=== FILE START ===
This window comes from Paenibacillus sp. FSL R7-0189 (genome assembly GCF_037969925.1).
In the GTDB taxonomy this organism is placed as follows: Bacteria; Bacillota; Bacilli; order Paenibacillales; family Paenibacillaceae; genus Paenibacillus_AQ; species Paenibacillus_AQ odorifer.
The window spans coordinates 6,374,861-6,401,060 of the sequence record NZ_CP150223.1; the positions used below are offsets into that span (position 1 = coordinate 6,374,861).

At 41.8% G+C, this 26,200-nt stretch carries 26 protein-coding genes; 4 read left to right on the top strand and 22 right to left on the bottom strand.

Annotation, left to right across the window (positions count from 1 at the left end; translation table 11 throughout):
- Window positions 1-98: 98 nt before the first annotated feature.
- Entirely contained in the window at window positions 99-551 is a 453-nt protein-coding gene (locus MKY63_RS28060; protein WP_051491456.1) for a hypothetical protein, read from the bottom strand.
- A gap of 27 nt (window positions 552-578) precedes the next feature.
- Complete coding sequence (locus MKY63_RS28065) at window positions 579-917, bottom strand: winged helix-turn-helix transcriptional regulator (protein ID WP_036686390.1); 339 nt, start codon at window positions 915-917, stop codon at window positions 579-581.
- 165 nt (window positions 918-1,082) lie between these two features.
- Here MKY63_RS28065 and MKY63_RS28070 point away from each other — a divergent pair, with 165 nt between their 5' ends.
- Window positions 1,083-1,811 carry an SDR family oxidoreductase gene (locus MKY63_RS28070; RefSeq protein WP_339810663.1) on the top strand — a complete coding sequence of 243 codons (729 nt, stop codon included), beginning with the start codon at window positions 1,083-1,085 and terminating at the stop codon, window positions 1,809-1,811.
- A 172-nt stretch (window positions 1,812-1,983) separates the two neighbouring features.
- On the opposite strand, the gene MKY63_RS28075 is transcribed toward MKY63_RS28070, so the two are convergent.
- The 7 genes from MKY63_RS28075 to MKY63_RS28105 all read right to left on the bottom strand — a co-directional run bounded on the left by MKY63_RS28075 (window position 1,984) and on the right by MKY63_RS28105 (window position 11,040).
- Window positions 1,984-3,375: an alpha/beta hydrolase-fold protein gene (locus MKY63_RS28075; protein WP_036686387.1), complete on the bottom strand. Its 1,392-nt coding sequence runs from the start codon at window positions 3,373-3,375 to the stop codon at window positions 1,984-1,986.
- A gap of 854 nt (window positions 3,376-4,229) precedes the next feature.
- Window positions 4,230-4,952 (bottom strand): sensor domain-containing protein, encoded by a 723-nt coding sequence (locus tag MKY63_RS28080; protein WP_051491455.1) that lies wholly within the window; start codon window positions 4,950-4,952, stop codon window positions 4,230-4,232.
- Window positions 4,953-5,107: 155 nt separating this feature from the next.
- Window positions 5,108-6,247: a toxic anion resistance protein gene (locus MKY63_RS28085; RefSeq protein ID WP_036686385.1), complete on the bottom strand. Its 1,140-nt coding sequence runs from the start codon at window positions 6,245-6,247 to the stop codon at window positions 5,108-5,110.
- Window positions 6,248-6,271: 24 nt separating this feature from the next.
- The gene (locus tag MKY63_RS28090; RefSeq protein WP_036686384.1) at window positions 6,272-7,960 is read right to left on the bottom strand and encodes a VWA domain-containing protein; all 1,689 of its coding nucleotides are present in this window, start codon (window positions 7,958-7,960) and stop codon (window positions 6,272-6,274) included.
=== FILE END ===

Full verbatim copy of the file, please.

This window comes from Paenibacillus sp. FSL R7-0189 (genome assembly GCF_037969925.1).
In the GTDB taxonomy this organism is placed as follows: Bacteria; Bacillota; Bacilli; order Paenibacillales; family Paenibacillaceae; genus Paenibacillus_AQ; species Paenibacillus_AQ odorifer.
The window spans coordinates 6,374,861-6,401,060 of the sequence record NZ_CP150223.1; the positions used below are offsets into that span (position 1 = coordinate 6,374,861).

At 41.8% G+C, this 26,200-nt stretch carries 26 protein-coding genes; 4 read left to right on the top strand and 22 right to left on the bottom strand.

Annotation, left to right across the window (positions count from 1 at the left end; translation table 11 throughout):
- Window positions 1-98: 98 nt before the first annotated feature.
- Entirely contained in the window at window positions 99-551 is a 453-nt protein-coding gene (locus MKY63_RS28060; protein WP_051491456.1) for a hypothetical protein, read from the bottom strand.
- A gap of 27 nt (window positions 552-578) precedes the next feature.
- Complete coding sequence (locus MKY63_RS28065) at window positions 579-917, bottom strand: winged helix-turn-helix transcriptional regulator (protein ID WP_036686390.1); 339 nt, start codon at window positions 915-917, stop codon at window positions 579-581.
- 165 nt (window positions 918-1,082) lie between these two features.
- Here MKY63_RS28065 and MKY63_RS28070 point away from each other — a divergent pair, with 165 nt between their 5' ends.
- Window positions 1,083-1,811 carry an SDR family oxidoreductase gene (locus MKY63_RS28070; RefSeq protein WP_339810663.1) on the top strand — a complete coding sequence of 243 codons (729 nt, stop codon included), beginning with the start codon at window positions 1,083-1,085 and terminating at the stop codon, window positions 1,809-1,811.
- A 172-nt stretch (window positions 1,812-1,983) separates the two neighbouring features.
- On the opposite strand, the gene MKY63_RS28075 is transcribed toward MKY63_RS28070, so the two are convergent.
- The 7 genes from MKY63_RS28075 to MKY63_RS28105 all read right to left on the bottom strand — a co-directional run bounded on the left by MKY63_RS28075 (window position 1,984) and on the right by MKY63_RS28105 (window position 11,040).
- Window positions 1,984-3,375: an alpha/beta hydrolase-fold protein gene (locus MKY63_RS28075; protein WP_036686387.1), complete on the bottom strand. Its 1,392-nt coding sequence runs from the start codon at window positions 3,373-3,375 to the stop codon at window positions 1,984-1,986.
- A gap of 854 nt (window positions 3,376-4,229) precedes the next feature.
- Window positions 4,230-4,952 (bottom strand): sensor domain-containing protein, encoded by a 723-nt coding sequence (locus tag MKY63_RS28080; protein WP_051491455.1) that lies wholly within the window; start codon window positions 4,950-4,952, stop codon window positions 4,230-4,232.
- Window positions 4,953-5,107: 155 nt separating this feature from the next.
- Window positions 5,108-6,247: a toxic anion resistance protein gene (locus MKY63_RS28085; RefSeq protein ID WP_036686385.1), complete on the bottom strand. Its 1,140-nt coding sequence runs from the start codon at window positions 6,245-6,247 to the stop codon at window positions 5,108-5,110.
- Window positions 6,248-6,271: 24 nt separating this feature from the next.
- The gene (locus tag MKY63_RS28090; RefSeq protein WP_036686384.1) at window positions 6,272-7,960 is read right to left on the bottom strand and encodes a VWA domain-containing protein; all 1,689 of its coding nucleotides are present in this window, start codon (window positions 7,958-7,960) and stop codon (window positions 6,272-6,274) included.